I have that feeling of being burdened and working all the time, and yet of simultaneously not getting nearly enough done. Maybe I need some exercise routines in my life, to reduce stress a bit. The nanowrimo.org thing has been fun, and now I'm plugging roughly 1,000 to 2,000 words a day at dawn before work and after work, but I still hope to put in "hard time" this weekend and finish it. It won't really matter, though, if it takes a while longer--it's just that I'm ready to see it through. I'm not going to have trouble fleshing out the rest of it, as its narrative structure is so ruminative I can literally work any chance thought into the narrative. I'm not sure the result is read-able, but it is at least "write-able".
I've come to realize that my "theme" is loneliness as an idea rather than as an emotion. Loneliness is often a feeling, something that can arise due to circumstances, and then dissipate as circumstances change. This type of loneliness is arguably 'real', but this form of "curable loneliness" or "temporal loneliness", the loneliness which arises because all the other people hang out at the malt shop while the metaphoric "I" am at the drug store lunch counter, is not what interests me. Instead, it's the loneliness as an "idea", loneliness as a working concept that fascinates me. You know, the "we were talking about the space between our souls" stuff. The neat existential patter about angst over the lack of meaning/God is all well and good, but what if one knew the world had meaning, knew there were limitless possibilities, knew day to day contentment, and yet felt that distance, that ennui, that inherited fatigue--which I'll call loneliness. What if I feel good but everyone is so far away?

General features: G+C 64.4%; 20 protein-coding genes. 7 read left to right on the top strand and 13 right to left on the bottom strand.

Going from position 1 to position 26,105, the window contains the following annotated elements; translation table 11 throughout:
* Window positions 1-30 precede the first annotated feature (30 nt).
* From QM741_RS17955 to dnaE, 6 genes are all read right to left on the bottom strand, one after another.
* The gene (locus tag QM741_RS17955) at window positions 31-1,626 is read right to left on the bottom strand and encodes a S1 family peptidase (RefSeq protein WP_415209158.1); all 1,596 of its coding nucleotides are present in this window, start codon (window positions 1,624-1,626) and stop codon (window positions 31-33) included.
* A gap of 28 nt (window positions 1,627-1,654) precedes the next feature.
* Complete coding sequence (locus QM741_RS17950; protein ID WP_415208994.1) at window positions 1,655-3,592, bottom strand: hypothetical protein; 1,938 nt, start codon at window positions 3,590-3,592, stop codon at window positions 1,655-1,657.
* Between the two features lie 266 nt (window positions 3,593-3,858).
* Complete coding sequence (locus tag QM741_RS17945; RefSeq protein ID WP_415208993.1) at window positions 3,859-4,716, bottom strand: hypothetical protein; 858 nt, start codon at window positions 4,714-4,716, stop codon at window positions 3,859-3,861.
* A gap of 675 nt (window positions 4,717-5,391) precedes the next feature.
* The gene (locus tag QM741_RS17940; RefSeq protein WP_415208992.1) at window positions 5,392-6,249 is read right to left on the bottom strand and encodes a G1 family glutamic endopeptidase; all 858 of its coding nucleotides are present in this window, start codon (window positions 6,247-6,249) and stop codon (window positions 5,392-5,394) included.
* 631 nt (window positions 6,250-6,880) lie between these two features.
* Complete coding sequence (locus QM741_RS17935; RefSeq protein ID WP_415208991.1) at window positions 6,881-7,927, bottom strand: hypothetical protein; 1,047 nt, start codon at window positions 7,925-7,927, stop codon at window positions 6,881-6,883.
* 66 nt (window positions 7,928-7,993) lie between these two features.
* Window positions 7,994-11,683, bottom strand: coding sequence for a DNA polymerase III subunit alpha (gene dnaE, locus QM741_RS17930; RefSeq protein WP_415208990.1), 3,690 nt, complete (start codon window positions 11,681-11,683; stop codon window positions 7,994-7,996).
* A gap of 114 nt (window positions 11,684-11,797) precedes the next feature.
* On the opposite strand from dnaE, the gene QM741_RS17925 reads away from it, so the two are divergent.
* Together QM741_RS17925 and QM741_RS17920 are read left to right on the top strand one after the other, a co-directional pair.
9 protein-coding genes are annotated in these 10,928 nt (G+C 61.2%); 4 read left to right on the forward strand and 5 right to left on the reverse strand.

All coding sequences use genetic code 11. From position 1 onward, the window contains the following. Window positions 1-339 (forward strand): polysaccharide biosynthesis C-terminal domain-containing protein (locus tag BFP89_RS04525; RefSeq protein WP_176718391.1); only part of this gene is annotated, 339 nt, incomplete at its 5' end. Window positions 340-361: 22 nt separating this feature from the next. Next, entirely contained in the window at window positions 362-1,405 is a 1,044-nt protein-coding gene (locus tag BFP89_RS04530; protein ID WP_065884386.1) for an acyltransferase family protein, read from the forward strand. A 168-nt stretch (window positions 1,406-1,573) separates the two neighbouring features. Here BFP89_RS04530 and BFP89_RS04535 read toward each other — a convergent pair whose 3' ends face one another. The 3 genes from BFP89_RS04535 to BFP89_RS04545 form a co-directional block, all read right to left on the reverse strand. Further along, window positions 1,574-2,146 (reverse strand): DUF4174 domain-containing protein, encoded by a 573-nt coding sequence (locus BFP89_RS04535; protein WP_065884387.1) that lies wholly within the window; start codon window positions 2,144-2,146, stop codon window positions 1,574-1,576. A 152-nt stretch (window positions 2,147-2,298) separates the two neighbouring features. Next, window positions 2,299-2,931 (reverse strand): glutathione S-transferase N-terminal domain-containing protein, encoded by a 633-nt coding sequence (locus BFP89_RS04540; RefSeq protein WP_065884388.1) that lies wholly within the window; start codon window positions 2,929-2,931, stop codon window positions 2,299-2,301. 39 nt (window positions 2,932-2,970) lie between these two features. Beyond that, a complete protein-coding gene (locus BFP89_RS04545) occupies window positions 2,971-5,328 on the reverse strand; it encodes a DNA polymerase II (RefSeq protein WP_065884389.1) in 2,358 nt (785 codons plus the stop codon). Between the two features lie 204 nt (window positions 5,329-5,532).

What if loneliness, and not evil, is the real reason we need Grace? I bit into the fruit of the tree of the knowledge of good and evil, and the problem was that it was neither bitter nor sweet--it was utterly bland.
The conviction of the actress Winona Ryder on shoplifting charges caught my attention. I have mixed feelings about this case. The verdict seems correct to me, and the store was within its rights to prosecute, but I keep positing two hypotheticals. What if Winona had been the daughter of a CEO instead of an actress? Then undoubtedly, the store would have dropped the charges, banned Winona from the store, and required her to pay for the things she took. What if Winona had been a person of color working as a waitress in another store? Then the prosecution would have insisted upon a few days' jail time as a condition of a plea bargain. We imagine that entertainment figures are at the top of our social heap, but my speculation suggests to me that there is a lesson in social pecking order in Ms. Ryder's story.
This morning's improbable 4 in the morning song in my head?
"Theme from the Courtship of Eddie's Father". People let me tell you about my best friend, indeed.